Moving pros help pro athletes tackle those unexpected moves
The call can come at any moment: Pack up your stuff; you’re moving across the country.
In a matter of hours, professional athletes hop on the next plane to join a new team in a new city.
Plenty of perks come with being a professional athlete, but permanence is not among them. Players are traded, dropped and picked back up again with the same swift, unsentimental nature of moving pawns in a chess match.
On top of the pressures of joining a new squad, players are tasked with moving their entire lives — their families, their belongings, their fleets of cars — across the country in a matter of days.
That’s when athlete relocation specialists step in. Marketed as a catch-all service for a player’s every need, athlete relocation is a growing industry designed to help players resolve the logistical headaches involved with a big move.
“When I started out, there were maybe three to four athlete relocation businesses in the entire country,” said Ikem Chukumerije, who founded Athlete Relocation about a decade ago. “Now you can do a quick Google search and find hundreds.”
Chukumerije’s recent clients include Sammy Watkins of the Rams, Chris Paul of the Houston Rockets and Rudy Gay of the San Antonio Spurs. He charges $3,000 to $25,000 for a relocation, depending on distance and volume.
“Setting expectations is so important,” Chukumerije said. “My clients tell me exactly what they need, and I walk them through how it’ll happen, and then we make it happen.”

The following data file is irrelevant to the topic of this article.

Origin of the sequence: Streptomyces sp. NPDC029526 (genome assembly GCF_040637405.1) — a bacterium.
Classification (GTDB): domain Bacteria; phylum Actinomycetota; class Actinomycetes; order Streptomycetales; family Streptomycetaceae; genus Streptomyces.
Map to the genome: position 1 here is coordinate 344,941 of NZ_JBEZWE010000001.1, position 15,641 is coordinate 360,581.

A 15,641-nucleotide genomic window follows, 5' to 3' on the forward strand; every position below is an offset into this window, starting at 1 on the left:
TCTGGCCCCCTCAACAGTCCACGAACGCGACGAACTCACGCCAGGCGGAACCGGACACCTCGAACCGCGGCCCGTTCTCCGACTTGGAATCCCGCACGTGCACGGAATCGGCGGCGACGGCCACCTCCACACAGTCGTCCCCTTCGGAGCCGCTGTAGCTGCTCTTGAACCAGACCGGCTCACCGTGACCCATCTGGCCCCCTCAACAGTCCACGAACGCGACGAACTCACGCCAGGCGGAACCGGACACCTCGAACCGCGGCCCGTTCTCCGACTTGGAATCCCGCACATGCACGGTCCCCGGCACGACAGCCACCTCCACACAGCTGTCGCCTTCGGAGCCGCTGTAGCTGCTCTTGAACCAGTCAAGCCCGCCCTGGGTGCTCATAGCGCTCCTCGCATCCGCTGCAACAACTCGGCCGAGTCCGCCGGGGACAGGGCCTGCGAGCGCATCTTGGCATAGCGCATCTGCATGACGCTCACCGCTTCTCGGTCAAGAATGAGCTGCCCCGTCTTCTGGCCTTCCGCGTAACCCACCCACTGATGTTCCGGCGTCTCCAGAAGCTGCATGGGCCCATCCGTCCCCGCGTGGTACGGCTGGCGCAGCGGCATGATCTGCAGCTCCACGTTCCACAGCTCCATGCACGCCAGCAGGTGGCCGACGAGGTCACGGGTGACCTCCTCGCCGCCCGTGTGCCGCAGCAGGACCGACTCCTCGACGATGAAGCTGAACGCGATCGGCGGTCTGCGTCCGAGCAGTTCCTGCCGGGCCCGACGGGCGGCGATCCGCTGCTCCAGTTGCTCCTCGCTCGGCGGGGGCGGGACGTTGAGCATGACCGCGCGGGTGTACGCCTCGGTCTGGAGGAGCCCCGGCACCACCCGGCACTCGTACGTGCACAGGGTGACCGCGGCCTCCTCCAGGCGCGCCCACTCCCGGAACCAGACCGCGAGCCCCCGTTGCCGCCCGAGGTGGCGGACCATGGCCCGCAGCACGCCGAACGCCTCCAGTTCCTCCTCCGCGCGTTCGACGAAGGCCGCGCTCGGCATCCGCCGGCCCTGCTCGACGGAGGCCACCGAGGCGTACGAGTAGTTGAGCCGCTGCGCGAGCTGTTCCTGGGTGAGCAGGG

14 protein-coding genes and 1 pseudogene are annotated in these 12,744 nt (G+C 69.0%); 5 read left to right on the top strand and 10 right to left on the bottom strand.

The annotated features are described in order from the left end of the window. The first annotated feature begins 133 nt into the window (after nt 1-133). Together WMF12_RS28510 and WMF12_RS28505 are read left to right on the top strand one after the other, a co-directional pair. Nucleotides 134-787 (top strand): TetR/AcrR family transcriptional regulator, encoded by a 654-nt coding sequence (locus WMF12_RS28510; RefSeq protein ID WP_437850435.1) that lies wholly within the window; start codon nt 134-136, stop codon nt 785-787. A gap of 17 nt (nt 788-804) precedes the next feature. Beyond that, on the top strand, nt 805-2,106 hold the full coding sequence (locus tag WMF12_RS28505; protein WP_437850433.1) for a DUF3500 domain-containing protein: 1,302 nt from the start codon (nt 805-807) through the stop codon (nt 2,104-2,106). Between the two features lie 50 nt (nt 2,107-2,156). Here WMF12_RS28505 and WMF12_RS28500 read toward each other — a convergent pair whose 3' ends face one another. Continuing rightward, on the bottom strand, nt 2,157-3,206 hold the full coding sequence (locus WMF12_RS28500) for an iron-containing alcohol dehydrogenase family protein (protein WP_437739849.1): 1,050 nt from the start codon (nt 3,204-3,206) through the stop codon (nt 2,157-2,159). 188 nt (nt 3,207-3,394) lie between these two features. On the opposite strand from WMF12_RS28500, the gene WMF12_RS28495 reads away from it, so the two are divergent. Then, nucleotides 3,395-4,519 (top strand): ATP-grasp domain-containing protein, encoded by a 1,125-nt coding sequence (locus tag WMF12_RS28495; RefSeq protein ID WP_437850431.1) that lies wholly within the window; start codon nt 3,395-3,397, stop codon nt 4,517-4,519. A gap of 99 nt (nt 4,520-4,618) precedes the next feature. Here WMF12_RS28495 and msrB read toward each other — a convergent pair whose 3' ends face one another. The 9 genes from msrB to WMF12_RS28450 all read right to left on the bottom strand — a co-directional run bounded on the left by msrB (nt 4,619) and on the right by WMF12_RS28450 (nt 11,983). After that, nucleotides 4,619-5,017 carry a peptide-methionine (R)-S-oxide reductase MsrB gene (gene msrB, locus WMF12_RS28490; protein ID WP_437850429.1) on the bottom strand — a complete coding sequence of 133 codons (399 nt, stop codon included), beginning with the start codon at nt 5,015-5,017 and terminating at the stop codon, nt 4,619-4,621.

Services vary from athlete to athlete. Younger players might want to find a chic penthouse in the city, whereas older, established athletes may want to find a home in a good school district.
“When you’re moving across the country, a sense of urgency and a high level of attention to detail is incredibly important,” said NFL player Duane Brown, who enlisted Ikem’s services after being drafted by the Houston Texans.
Brown said being able to walk into a new home and have everything unpacked and set up made his life much easier.
Chris Dingman is president of the Dingman Group, which has provided more than 500 relocations in the sports world this year. The group prides itself on coordinating every aspect of a player’s move — from boxing up household goods to making sure an athlete’s car is waiting for him or her in the stadium parking lot of the new city.
When Dingman pinpoints exactly what a client needs, his team of around 10 contracts out the duties to its network of nationwide vendors and deals with the oftentimes nuanced billing process. For example, if a team trades a player, it is usually on the hook for the relocation expenses. If a player gets cut, he’s on his own.
Despite more and more firms entering the relocation game, business is aplenty. The Chargers’ move from San Diego to Los Angeles this off-season represented an extraordinary opportunity for the industry, with more than 90 players and team staff looking for new luxury housing in Orange County.
Luxury real estate specialist Jeff Katz, who anticipated the mass exodus, was quick to pick up the phone.
“There was a flood of people heading to the same city, so the key for my clients was to get a head start before the community and other Realtors realized the team was moving,” Katz said. “Once word spread, prices started to increase, and supply diminished.”
Katz ended up taking on five Chargers as clients, including tight end Antonio Gates, wide receiver Keenan Allen and defensive end Joey Bosa.
“At the end of the day, these are human beings trying to find a home their wives and kids can make memories in,” Katz said. “They’re no different from anyone else.”
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